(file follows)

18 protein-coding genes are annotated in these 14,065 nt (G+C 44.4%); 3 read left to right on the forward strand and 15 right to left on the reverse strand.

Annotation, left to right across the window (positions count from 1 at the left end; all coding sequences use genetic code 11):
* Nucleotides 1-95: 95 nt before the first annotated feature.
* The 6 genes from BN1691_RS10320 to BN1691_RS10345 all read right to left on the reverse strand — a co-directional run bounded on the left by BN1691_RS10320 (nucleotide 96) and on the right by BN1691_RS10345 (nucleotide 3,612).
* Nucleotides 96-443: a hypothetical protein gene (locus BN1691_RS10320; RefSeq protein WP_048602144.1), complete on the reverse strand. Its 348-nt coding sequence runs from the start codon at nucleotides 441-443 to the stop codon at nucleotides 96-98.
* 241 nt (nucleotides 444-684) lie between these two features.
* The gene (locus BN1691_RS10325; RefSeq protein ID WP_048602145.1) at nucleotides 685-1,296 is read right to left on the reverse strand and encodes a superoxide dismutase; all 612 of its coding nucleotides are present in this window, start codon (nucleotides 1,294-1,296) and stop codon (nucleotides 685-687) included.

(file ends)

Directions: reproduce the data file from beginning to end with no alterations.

18 protein-coding genes are annotated in these 14,065 nt (G+C 44.4%); 3 read left to right on the forward strand and 15 right to left on the reverse strand.

Annotation, left to right across the window (positions count from 1 at the left end; all coding sequences use genetic code 11):
* Nucleotides 1-95: 95 nt before the first annotated feature.
* The 6 genes from BN1691_RS10320 to BN1691_RS10345 all read right to left on the reverse strand — a co-directional run bounded on the left by BN1691_RS10320 (nucleotide 96) and on the right by BN1691_RS10345 (nucleotide 3,612).
* Nucleotides 96-443: a hypothetical protein gene (locus BN1691_RS10320; RefSeq protein WP_048602144.1), complete on the reverse strand. Its 348-nt coding sequence runs from the start codon at nucleotides 441-443 to the stop codon at nucleotides 96-98.
* 241 nt (nucleotides 444-684) lie between these two features.
* The gene (locus BN1691_RS10325; RefSeq protein ID WP_048602145.1) at nucleotides 685-1,296 is read right to left on the reverse strand and encodes a superoxide dismutase; all 612 of its coding nucleotides are present in this window, start codon (nucleotides 1,294-1,296) and stop codon (nucleotides 685-687) included.